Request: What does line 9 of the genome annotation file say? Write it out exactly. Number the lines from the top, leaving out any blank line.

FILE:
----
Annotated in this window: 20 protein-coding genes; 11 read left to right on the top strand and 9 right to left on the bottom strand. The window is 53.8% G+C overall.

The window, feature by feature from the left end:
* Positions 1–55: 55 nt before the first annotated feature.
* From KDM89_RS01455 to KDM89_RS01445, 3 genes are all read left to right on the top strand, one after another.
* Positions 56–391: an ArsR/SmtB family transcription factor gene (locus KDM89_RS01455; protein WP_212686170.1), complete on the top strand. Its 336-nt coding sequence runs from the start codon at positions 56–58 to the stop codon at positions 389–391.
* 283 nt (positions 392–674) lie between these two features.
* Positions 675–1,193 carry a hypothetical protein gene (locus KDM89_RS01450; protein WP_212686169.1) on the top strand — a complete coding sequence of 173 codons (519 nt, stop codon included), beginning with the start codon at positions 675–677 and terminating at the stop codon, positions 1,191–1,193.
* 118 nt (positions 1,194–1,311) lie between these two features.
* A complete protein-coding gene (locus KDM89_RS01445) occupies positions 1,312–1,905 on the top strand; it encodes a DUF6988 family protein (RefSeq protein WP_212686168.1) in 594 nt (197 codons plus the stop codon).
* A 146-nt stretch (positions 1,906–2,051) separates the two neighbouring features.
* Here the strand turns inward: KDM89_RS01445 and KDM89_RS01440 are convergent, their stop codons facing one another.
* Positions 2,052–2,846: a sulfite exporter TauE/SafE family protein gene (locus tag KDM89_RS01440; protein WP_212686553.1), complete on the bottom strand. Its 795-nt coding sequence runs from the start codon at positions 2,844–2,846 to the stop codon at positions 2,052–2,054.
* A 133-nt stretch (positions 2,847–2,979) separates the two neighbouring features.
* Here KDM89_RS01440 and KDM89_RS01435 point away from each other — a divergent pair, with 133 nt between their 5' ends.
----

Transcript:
* A complete protein-coding gene (locus KDM89_RS01445) occupies positions 1,312–1,905 on the top strand; it encodes a DUF6988 family protein (RefSeq protein WP_212686168.1) in 594 nt (197 codons plus the stop codon).